Effect of agro-forestry and landscape changes on common buzzards (Buteo buteo) in the Alps: implications for conservation

Authors

  • Fabrizio Sergio,

    Corresponding author
    1. Edward Grey Institute of Field Ornithology, Department of Zoology, South Parks Road, Oxford, UK
    2. Raptor Conservation Research Unit, Trento Natural History Museum, via Calepina 14, 38100 Trento, Italy
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  • Chiara Scandolara,

    1. Raptor Conservation Research Unit, Trento Natural History Museum, via Calepina 14, 38100 Trento, Italy
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  • Luigi Marchesi,

    1. Raptor Conservation Research Unit, Trento Natural History Museum, via Calepina 14, 38100 Trento, Italy
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  • Paolo Pedrini,

    1. Raptor Conservation Research Unit, Trento Natural History Museum, via Calepina 14, 38100 Trento, Italy
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  • Vincenzo Penteriani

    1. Department of Applied Biology, Estación Biológica de Doñana, C.S.I.C., Avda. de María Luisa s/n., Pabellón del Perú, Apdo 1056, 41013 Seville, Spain
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All correspondence to: Fabrizio Sergio. Raptor Conservation Research Unit, Museo Tridentino di Scienze Naturali, Via Calepina 14, 38100 Trento, Italy. E-mail: fabrizio.sergio8@tin.it

Abstract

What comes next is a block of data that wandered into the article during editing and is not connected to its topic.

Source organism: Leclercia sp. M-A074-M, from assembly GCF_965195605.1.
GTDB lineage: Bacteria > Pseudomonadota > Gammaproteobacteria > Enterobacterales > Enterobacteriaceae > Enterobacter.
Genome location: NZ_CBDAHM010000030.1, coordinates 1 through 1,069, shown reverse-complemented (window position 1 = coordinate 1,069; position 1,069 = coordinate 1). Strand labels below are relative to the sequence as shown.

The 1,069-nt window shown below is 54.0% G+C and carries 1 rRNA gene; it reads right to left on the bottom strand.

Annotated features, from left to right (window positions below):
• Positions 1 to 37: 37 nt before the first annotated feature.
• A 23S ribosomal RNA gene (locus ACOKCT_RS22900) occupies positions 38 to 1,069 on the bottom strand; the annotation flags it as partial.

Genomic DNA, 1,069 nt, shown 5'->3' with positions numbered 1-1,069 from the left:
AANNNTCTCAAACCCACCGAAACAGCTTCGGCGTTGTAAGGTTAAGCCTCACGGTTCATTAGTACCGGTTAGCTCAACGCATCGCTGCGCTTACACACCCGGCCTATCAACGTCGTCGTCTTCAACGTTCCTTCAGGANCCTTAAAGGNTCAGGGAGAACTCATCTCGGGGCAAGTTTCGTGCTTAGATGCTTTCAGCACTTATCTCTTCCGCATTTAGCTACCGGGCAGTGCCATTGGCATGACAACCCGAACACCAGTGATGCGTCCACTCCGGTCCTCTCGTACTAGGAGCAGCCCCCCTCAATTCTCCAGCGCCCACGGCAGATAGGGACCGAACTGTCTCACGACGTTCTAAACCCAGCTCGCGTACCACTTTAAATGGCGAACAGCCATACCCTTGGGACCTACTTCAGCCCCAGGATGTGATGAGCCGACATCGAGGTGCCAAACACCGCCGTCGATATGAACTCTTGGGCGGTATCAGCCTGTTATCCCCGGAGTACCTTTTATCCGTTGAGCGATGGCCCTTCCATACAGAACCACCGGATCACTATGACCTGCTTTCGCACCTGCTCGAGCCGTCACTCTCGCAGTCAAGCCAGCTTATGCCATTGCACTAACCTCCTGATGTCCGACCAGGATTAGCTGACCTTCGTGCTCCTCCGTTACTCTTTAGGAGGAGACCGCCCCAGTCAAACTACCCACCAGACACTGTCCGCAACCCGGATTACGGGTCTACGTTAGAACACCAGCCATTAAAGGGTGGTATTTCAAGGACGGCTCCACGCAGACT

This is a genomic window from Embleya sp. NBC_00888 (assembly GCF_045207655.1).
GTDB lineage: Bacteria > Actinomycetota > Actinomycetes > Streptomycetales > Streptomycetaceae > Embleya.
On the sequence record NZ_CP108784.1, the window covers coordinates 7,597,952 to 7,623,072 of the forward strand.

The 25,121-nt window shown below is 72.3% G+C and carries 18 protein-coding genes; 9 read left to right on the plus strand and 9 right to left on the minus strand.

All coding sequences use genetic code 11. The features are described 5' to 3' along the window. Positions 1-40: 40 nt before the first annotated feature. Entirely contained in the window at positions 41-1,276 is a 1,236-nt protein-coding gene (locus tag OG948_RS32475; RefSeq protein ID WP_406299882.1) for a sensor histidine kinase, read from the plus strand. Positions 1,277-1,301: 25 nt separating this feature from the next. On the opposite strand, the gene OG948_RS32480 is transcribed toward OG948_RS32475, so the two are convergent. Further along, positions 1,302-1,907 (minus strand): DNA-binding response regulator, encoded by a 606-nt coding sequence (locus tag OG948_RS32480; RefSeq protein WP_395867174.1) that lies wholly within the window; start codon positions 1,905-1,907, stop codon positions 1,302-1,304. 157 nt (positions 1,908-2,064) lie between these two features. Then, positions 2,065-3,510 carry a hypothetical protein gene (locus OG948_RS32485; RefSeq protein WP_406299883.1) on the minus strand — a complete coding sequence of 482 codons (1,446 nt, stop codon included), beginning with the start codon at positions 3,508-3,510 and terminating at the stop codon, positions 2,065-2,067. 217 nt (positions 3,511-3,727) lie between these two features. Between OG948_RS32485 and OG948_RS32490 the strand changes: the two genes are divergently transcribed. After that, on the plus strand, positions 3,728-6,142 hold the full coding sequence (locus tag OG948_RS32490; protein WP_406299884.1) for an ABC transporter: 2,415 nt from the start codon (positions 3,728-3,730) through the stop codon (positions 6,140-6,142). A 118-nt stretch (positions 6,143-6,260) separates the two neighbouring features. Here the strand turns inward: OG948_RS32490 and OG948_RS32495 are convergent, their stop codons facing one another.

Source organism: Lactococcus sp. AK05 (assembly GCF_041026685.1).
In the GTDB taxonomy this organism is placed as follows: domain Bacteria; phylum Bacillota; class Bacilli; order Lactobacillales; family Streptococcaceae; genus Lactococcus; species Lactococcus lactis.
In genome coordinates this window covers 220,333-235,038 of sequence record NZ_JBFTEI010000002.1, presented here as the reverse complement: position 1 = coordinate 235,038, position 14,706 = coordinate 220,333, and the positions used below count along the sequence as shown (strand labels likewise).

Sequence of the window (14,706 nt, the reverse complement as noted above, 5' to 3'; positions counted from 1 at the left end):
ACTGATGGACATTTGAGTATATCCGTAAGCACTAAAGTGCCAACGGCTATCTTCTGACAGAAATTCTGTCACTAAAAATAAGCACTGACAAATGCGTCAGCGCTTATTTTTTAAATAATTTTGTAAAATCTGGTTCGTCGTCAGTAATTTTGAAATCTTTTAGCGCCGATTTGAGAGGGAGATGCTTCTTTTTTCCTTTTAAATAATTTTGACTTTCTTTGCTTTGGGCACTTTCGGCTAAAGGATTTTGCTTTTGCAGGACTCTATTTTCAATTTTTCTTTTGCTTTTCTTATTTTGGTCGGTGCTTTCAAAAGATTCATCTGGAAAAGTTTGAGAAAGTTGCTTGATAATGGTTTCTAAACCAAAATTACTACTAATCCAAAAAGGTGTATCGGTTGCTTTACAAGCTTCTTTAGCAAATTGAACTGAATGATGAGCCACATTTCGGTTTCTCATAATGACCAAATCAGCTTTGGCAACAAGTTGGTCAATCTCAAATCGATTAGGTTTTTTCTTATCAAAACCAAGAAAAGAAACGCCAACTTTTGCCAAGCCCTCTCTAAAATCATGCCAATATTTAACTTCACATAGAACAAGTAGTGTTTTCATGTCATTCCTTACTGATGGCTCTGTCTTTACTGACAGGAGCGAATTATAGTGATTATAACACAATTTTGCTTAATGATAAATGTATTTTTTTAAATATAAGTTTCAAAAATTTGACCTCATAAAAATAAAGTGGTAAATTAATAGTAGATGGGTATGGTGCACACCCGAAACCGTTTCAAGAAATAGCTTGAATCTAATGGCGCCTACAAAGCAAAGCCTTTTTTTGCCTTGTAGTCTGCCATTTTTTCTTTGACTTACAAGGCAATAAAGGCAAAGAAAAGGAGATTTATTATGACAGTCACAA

In Italy, pre-Alpine forests, once managed through coppice silviculture, are being converted to mature woodland, while land abandonment is causing woodland expansion and erosion of open habitats. Based on habitat-selection analyses, we predicted the impact of such changes on common buzzards (Buteo buteo), which depend on forested and open areas for nesting and foraging. Compared to availability, at a micro-scale buzzards selected nests higher above ground and on trees frequently covered by ivy. At the landscape-scale, buzzards avoided roads and conspecifics, while selecting rugged areas with high habitat heterogeneity, probably related to a varied food supply. Productivity was related to the availability of arid habitats, probably because of their richness in main prey species. Finally, population density was negatively related to the abundance of eagle owls (Bubo bubo), a potential predator of adults and nestlings, and positively related to the availability of woodland, a low predation-risk habitat rich in food and nest-sites. Therefore, buzzard settlement, density and productivity depended on the complex interplay of food availability, human persecution and predation risk. Thus, the current landscape changes would benefit buzzards by providing more nest-sites, but would be detrimental because of the lower productivity associated with the disappearance of dry open areas. Proposed conservation guidelines focus on conversion of coppice woodland to mature forests and active management of dry heath, a conservation sensitive habitat, through controlled burning.

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